On Friday June 1st 2018 between 2 and 5 pm, female scientists from different corners of the world will step onto their soapboxes to tell you about the fascinating work they do. This will be the third soapbox science event in Berlin. After a successful introduction to Germany last year, this format of empowering female scientists is becoming a big hit and growing across the country. In Berlin, talks will be both in English and German and promise to inspire you and also challenge your notions of who you think a scientist is. Join us and add a little extra excitement to your Friday afternoon.
We are a team of scientists from different nationalities living in Berlin, where we study a range of topics within the life sciences. We have organised this event to fulfill our common goals: make science available for people of all backgrounds and ages, and empower future female scientists.
Read the blog by the Berlin organising team to find out how they brought Soapbox Science to Germany and if you’d like to see what Soapbox Science looks like in action, have a look at the Soapbox Science 2015 video
Details of the location and timing of the event
Date: Friday 1st June 2018
Address: Park at Gleisdreieck, Möckernstraße, Berlin
Time: 2pm – 5pm
Grün Berlin association is responsible for the management of various public spaces in Berlin, creating opportunities for the public to participate in several cultural and outdoor activities. In line with its purpose, Grün Berlin is contributing to our event by providing a fantastic location for this event to take place as well as helping with advertising it.
Thanks to the creativity and professionalism of the Hellweg team, Soapbox Science Berlin has four beautifully made and very robust soapboxes. Hellweg provided all the materials and constructed the soapboxes targeting our very unique needs. Our speakers will definitely present their work with a lot of style! Soapboxes were built in such a fantastic way that we can easily store them and keep on using them for many years to come.
We would finally like to thank the Leibniz Institute for Zoo and Wildlife Research (IZW) for providing T-shirts for our event. The IZW has knowledgeable staff working with public relations, who are always ready to help events like ours.
These founding sponsors are the reason Soapbox Science now has the opportunity to grow not only in Berlin but also throughout Germany. Without their support and belief in this cause, we would not have been able to reach so far.
It would not have been possible to organize the Berlin events without the support of the Cluster of Excellence NeuroCure and the Einstein Center for Neurosciences Berlin. Their substantial financial contribution allowed us to invite speakers from different parts of Germany through travel reimbursements and the organisation of a post-event networking dinner. Both of these are crucial for promoting good scientific discussion across different STEMM fields. We are particularly grateful for their availability in working closely together with the team and providing indispensable support throughout the organisation process.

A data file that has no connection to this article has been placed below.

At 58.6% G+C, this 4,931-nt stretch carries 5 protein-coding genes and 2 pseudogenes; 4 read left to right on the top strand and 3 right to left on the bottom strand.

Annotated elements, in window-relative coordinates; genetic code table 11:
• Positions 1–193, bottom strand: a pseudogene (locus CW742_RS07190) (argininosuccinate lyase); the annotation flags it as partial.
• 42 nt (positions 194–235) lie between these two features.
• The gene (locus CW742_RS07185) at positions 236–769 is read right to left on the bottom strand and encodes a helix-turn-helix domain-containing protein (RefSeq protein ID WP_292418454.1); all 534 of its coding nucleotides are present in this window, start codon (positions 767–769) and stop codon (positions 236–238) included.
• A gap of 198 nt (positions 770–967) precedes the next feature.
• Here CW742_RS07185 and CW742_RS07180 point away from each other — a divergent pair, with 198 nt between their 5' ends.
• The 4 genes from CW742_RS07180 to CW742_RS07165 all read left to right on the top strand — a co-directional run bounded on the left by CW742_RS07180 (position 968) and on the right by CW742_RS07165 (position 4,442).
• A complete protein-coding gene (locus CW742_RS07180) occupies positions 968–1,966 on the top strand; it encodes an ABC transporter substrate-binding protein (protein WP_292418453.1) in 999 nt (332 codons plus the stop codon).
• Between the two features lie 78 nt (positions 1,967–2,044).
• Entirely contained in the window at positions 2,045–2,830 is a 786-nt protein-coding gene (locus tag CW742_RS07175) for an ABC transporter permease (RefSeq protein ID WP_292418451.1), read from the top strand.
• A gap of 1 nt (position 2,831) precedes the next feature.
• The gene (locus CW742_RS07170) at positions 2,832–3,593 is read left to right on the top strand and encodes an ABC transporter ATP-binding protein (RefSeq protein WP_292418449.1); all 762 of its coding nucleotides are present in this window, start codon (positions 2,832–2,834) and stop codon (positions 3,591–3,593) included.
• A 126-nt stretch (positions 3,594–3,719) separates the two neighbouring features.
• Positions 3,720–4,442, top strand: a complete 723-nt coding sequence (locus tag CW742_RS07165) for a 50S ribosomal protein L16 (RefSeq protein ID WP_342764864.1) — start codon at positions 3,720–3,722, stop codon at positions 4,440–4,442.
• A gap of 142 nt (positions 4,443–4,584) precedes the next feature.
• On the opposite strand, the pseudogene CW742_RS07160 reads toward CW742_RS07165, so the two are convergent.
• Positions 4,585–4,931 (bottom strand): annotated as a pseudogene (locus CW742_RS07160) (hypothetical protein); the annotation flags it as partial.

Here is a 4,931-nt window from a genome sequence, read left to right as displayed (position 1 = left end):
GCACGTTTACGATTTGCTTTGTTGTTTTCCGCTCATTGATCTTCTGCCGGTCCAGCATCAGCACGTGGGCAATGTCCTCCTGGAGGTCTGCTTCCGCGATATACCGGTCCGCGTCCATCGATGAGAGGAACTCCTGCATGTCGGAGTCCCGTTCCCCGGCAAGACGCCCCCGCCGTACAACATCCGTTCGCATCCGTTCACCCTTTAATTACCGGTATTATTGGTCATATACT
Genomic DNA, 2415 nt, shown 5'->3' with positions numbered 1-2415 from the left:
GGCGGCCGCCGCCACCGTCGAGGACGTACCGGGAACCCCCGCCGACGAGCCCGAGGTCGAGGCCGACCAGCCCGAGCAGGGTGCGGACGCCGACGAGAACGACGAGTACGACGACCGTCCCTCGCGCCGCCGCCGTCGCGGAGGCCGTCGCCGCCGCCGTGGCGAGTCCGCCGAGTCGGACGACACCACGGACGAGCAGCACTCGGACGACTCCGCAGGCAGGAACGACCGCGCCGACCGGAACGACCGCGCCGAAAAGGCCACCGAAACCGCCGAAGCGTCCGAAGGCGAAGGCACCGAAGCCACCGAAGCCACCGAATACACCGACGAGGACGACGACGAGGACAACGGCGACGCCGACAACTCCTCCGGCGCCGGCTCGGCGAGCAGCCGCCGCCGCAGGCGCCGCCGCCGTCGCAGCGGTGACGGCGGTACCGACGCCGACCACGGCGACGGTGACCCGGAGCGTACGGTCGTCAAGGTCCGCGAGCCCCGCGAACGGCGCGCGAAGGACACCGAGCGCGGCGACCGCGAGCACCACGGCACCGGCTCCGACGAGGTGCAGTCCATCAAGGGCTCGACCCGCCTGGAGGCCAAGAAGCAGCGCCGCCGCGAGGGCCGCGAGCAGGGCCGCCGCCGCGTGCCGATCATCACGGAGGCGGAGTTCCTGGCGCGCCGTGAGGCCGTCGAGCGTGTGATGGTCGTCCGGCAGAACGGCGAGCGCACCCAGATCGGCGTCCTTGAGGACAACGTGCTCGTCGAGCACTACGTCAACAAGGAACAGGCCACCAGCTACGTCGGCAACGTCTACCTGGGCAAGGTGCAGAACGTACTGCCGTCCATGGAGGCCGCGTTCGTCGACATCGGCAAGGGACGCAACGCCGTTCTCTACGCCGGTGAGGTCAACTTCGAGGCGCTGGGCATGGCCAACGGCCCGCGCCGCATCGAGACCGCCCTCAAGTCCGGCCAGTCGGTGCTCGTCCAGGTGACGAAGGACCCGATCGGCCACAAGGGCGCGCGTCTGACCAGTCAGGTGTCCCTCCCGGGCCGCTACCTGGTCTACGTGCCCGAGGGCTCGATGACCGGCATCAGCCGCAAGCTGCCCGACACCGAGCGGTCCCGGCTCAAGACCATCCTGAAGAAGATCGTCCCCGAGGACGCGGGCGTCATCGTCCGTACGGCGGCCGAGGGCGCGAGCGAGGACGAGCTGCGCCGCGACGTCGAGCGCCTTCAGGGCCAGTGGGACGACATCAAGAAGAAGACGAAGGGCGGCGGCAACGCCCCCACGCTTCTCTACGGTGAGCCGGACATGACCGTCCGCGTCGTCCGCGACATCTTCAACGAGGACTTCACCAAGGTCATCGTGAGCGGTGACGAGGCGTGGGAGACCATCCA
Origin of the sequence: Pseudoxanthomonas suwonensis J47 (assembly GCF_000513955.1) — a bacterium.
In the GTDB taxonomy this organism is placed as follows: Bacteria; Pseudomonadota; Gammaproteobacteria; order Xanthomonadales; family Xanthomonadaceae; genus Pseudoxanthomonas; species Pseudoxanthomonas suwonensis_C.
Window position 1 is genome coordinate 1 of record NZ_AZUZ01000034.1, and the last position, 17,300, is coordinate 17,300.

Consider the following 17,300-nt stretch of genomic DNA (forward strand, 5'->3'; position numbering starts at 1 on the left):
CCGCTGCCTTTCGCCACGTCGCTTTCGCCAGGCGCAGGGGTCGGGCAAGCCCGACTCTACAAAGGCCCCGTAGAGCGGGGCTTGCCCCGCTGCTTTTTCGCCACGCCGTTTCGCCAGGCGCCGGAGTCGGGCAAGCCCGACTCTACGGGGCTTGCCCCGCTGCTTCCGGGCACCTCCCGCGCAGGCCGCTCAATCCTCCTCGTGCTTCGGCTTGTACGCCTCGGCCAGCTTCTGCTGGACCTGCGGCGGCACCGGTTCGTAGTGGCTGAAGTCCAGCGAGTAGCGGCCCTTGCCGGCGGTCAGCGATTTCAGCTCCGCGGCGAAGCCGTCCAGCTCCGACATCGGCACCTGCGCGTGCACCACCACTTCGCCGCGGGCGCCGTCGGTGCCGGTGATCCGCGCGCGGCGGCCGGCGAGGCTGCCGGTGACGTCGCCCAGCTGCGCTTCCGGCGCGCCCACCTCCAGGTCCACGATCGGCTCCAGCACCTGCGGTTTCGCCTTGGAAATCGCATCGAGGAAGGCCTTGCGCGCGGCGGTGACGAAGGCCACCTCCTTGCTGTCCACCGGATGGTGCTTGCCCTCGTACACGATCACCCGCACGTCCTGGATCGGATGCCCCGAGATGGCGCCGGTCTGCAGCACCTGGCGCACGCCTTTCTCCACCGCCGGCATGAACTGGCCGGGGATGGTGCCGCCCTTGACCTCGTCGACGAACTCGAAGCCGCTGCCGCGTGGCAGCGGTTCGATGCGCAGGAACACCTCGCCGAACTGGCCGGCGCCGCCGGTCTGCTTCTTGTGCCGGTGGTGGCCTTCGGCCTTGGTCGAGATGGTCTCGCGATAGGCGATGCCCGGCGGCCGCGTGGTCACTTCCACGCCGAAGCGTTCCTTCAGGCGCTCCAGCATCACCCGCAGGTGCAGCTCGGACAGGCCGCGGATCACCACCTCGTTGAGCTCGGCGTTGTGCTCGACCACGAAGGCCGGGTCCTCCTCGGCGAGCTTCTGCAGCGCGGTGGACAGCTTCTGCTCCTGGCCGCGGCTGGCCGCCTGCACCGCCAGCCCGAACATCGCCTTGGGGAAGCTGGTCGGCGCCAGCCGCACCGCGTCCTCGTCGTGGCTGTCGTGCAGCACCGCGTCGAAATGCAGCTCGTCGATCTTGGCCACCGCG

The Leibniz Institute of Freshwater Ecology & Inland Fisheries (IGB) has been a tremendous supporter of Soapbox Science Berlin since the beginning. IGB is a research institute with a highly interdisciplinary profile, researching questions of high scientific and/or societal relevance, such as those related to fish behaviour, freshwater quality and the effects of climate change on both. By providing substantial logistical and financial support, the IGB contributes to the success of this initiative.
Selected from a competitive pool of researchers, our 12 speakers will be sharing their work in technology, science, medicine and engineering. The speakers and their discussion topics are:
Dr. Foteini Vervelidou , GFZ German Research Centre for Geosciences “The magnetic song of rocks: from the bottom of the oceans to outer space”
Dr Gabrielle Thomas, Leibniz Institute for Crystal Growth (IKZ) / M Squared Lasers “Lasers in space: seeing the world from a new perspective”
Pascale Eede (@PascaleEede), Charité Universitätsmedizin Berlin, Department of Neuropathology “Curing Alzheimer’s Disease: Shooting for the Stars”
Divya Seernani (@DSeernani), Department of Child and Adolescent Psychiatry, University Hospital Freiburg “I see it in your eyes: What Eye-movements can tell us about Brain and Behaviour”
Dr. Dr. Ana-Maria Olteteanu (@amo_sci), Freie Universität Berlin, Creative Cognitive Systems, Human Centered Computing, Mathematics and Informatics Department “Creative problem solving by humans and computers”
Dr. habil. Ilona M. Otto (@ilonamotto), Potsdam Institute for Climate Impact Research “Inducing social tipping to a fossil fuel free world”
Dr Ana Alonso (@aalonsoserrano), Max Planck Intitute for Gravitational Physics (Albert Einstein Institute) “Einstein’s theory of gravity and the discovery of gravitational waves”
Anna Jäger, Leibniz-Institute of Freshwater Ecology and Inland Fisheries (IGB) “What happens to pharmaceuticals when they end up in rivers? – a study of micropollutants in the Berliner River Erpe”
Dr Sandra Kerbler, Max-Planck-Institute of Molecular Plant Physiology “Plants, they’re smarter than we think!”
Dr. Morelia Urlaub (@morelia_ur), GEOMAR Helmholtz Centre for Ocean Research Kiel “The old volcano and the sea: volcanic flank collapses and tsunamis”
Dr. Teresa Morganti (@teresamorganti), Max Planck Institute for Marine Microbiology “Stranger things in the deep-sea: marine sponge gardens discovered in the unexplored Arctic Sea.”
Dr Maja Grubisic (@Maja_Grubisic), Leibniz-Institute of Freshwater Ecology and Inland Fisheries & Freie Universität Berlin “Saving the night // what’s the harm of light pollution?”